Just over a year ago, the curators gained access to Tove Jansson’s archive by Moomin Characters. After a lot of digging around, they decided to focus the exhibition on Tove’s self-portraits and also thematically explore the importance of the family in Tove’s work.
“Thematically, it is interesting to see how the family worked together and what expectations were placed on Tove from home, probably expectations that stayed with her throughout her life. We were also very fascinated by Tove’s mother Signe “Ham” Hammarsten Jansson, it was overwhelming to see her drawings. She was completely unknown as an artist to me, I had never seen a work by her. Her drawings are absolutely amazing, she is an incredibly talented artist”, says Fjørtoft.
Mother Ham is important to Tove Jansson’s oeuvre
“We also want to say that we really think that Ham deserves her own exhibition!”, Lunde adds.
Fjørtoft continues: “Art historians like to talk about artists as lone geniuses standing in the middle of the storm, the artist against society. This is not the reality. Artists often work in a collective, in artistic cooperation with others. And for the entire Jansson family, this is clear. The relationship between Tove and Ham, in particular, illustrates this. Ham was not only Tove’s teacher, but she also shared contacts so that Tove got jobs at an early age, which had a huge impact on Tove’s conditions for living as an artist. Ham showed that it is possible to have an income as an artist”.
Raw self-portrait breaks with the norm
When asked if they have a favourite work in the exhibition, Fjørtoft and Lunde agree:
“By familiarising myself with Tove’s work and reading about her, I have become very fond of her self-portrait from 1975. It is so raw, she removes all traces of idealisation and embellishment. It’s brave and breaks with the norm in the tradition of self-portraits”, says Fjørtoft and is supported by Lunde.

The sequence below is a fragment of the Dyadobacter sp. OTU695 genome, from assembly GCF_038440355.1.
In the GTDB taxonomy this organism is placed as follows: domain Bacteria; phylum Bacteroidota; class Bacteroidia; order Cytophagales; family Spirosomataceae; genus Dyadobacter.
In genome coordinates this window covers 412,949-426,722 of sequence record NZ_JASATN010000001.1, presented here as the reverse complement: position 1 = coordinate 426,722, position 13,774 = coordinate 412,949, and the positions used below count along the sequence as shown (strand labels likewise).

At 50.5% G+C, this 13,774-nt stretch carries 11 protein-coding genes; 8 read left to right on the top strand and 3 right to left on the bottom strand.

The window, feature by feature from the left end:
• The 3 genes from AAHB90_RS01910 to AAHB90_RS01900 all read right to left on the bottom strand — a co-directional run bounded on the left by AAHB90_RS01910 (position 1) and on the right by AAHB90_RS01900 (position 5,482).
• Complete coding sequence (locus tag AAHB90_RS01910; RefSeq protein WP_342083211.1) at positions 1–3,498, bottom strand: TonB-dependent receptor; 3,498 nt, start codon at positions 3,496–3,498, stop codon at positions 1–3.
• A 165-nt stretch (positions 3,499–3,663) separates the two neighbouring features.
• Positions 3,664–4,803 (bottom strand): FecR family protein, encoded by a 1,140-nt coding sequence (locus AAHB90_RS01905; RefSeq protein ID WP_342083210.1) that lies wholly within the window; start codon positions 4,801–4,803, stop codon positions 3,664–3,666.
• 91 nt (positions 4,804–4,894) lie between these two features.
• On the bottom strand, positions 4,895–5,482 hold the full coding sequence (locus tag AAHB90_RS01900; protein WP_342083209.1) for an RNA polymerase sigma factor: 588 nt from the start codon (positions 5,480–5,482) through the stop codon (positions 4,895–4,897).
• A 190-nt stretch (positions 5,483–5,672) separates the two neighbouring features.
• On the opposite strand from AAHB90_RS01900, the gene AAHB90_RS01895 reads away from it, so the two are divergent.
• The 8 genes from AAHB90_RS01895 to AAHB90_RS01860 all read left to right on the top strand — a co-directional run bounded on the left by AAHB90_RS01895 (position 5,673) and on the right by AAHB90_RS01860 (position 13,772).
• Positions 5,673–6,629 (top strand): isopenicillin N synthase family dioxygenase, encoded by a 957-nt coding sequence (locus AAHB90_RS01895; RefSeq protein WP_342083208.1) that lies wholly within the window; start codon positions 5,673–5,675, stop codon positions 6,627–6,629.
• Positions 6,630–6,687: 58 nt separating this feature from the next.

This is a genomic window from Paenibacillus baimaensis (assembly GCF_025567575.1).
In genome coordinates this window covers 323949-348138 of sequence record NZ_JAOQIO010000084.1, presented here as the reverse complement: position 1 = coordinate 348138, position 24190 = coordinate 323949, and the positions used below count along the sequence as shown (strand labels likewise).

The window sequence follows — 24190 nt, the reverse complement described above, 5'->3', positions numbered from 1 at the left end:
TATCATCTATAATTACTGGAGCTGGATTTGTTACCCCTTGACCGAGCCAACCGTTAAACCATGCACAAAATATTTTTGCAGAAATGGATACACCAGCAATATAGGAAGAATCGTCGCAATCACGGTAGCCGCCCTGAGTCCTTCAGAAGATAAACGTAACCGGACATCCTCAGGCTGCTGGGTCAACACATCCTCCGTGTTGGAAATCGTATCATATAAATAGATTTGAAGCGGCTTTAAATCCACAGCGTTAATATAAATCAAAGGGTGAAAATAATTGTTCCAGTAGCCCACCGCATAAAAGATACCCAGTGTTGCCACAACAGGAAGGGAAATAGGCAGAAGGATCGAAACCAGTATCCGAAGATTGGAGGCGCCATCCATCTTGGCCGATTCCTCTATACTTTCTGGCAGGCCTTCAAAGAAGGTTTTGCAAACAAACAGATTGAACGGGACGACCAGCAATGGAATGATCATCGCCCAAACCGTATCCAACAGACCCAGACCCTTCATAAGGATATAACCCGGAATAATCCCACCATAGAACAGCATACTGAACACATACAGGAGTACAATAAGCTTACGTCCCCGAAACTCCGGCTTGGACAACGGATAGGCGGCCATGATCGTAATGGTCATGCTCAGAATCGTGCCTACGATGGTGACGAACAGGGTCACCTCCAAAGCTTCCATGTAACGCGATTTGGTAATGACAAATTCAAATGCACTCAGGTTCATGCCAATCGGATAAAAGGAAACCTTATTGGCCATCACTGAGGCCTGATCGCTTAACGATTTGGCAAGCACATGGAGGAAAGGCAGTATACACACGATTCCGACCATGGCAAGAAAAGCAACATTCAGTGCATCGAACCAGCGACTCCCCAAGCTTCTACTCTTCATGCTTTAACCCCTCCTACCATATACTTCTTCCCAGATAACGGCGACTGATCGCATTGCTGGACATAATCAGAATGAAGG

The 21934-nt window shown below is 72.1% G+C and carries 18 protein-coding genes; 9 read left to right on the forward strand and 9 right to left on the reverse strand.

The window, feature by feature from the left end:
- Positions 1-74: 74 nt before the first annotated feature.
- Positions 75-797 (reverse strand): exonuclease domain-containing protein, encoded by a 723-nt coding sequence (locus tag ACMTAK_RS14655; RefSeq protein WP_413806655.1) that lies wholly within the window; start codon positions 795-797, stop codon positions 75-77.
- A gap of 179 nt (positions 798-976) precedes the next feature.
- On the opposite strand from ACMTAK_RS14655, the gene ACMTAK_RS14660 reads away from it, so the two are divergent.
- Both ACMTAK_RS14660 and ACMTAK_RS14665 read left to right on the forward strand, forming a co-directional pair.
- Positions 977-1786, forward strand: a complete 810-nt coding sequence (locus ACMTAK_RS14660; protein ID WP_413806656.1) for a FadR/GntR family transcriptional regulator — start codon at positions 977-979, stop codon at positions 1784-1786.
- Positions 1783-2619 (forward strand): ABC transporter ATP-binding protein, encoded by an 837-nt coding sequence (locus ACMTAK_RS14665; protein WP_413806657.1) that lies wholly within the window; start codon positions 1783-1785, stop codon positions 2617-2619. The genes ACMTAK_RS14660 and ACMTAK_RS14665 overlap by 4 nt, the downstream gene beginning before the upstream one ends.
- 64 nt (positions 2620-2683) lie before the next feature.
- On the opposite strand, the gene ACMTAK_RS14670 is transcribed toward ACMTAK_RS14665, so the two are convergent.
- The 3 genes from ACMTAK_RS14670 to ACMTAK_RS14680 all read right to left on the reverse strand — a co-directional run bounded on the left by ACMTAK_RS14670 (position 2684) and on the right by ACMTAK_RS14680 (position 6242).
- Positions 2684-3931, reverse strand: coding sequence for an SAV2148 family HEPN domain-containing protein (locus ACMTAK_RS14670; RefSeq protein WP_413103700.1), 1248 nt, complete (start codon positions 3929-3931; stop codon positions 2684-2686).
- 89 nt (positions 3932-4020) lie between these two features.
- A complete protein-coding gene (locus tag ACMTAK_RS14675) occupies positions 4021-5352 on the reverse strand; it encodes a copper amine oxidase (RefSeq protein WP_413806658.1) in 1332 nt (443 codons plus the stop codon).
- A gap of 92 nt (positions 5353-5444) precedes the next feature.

“The work really shines, the energy in it and the way she used the brush just radiates energy from the work. It’s like the work says “Here I am. Take it or leave it!”
The curators see clear reasons why Tove Jansson seems to have become so fond of painting self-portraits, which she did throughout her long career in the visual arts.
“Making a self-portrait is easy because the model is available, but at the same time, it is one of the most difficult things to master artistically. It’s a combination that I think suited Tove’s temperament very well. If you want to make a good self-portrait, you have to know who you are, and she knew that,” says Fjørtoft.
Tove Jansson exhibition in Oslo features over 50 works
The exhibition features self-portraits, drawings, sketches and books Tove Jansson wrote as a child, illustrations from the satirical magazine GARM and oil paintings – over 50 works in total. The works represent the family, travel sketches, illustrations, commissions and imaginative doodles. Did the curators learn anything surprising about Tove from working on the exhibition?
“It’s an incredible honour to work with Tove Jansson’s art because she’s so big, her oeuvre is so vast,” says Fjørtoft. “It’s impossible to say one thing, everything about Tove is surprising!”
Want to stay updated about the latest news and events – such as interesting exhibitions – around Tove Jansson? Sign up for the quarterly Tove Jansson newsletter!
Explore all current Tove Jansson and Moomin exhibitions here.